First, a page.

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imrae wrote: Fri Feb 23, 2024 1:01 am
I'm a lot more interested in getting the directory-based thing working properly than replacing it with AI voodoo that makes mistakes. It is already easy to drag in samples from Sononym :-)

AI/Machine learning isn't necessarily "voodoo".

Granted, there's a lot of people using it as a marketing buzzword but it's an incredibly useful tech for these kinds of categorisation tasks.

For example, Sononym itself uses AI/ML for categorisation. As do Atlas and XO.

If you have tens or hundreds of thousands of samples then AI is a great solution.

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kraster wrote: Fri Feb 23, 2024 2:52 am
imrae wrote: Fri Feb 23, 2024 1:01 am
I'm a lot more interested in getting the directory-based thing working properly than replacing it with AI voodoo that makes mistakes. It is already easy to drag in samples from Sononym :-)

AI/Machine learning isn't necessarily "voodoo".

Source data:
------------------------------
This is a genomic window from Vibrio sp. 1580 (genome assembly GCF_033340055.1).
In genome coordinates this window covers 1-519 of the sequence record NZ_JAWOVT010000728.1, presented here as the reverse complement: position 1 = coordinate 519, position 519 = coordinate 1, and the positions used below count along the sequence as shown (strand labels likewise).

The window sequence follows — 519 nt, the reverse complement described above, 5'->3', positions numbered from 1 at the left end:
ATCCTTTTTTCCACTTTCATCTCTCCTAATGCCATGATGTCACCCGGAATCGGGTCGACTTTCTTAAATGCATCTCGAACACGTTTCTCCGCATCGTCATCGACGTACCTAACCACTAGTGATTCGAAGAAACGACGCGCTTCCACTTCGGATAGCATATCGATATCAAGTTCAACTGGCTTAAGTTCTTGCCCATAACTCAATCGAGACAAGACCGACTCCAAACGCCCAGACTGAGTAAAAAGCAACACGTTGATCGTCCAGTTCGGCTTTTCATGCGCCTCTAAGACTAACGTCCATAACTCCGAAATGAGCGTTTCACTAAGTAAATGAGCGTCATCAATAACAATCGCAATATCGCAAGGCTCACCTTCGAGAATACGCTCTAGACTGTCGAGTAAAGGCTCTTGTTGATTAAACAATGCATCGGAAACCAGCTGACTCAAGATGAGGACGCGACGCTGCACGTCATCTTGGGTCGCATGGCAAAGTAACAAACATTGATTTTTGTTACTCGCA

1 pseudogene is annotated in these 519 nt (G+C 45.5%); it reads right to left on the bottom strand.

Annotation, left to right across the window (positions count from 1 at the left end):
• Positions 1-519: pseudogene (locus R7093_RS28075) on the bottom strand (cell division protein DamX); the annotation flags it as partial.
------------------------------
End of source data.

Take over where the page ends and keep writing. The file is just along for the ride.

Granted, there's a lot of people using it as a marketing buzzword but it's an incredibly useful tech for these kinds of categorisation tasks.

For example, Sononym itself uses AI/ML for categorisation. As do Atlas and XO.

If you have tens or hundreds of thousands of samples then AI is a great solution.
kraster's absolutely right here - categorization of samples is a pretty straightforward ML application, and can be super helpful with huge data bases. As there are a lot of pre-tagged, large sample data bases existing, one does not even have to hire coders to do the annotation, because it has been done already by either the companies themselves or the users... What a trained model would do: it would categorize new samples based on the model, derived from the training data - so identify a kick drum, tom, hi hat, gong, whatever, and maybe even their tonality and atmosphere. These models can be really good, not much worse than humans in such a case (and more dependable/consistent), and would probably categorize better than a rough folder structure - as a sample could have a lot more descriptors/tags.

Also, one could use the extracted features to generate new samples, so this could be the basis of a new instrument with infinite samples. (And indeed, one may even infer more complex physical properties from instrument data, to come up with physical models of instruments - if there are enough data points for the model...). For musicians, AI opens many exciting options, and we will see a lot of useful applications in the future for sure. And if it reduces the tedious tagging of my ten trillion samples, I would be super happy! :clap: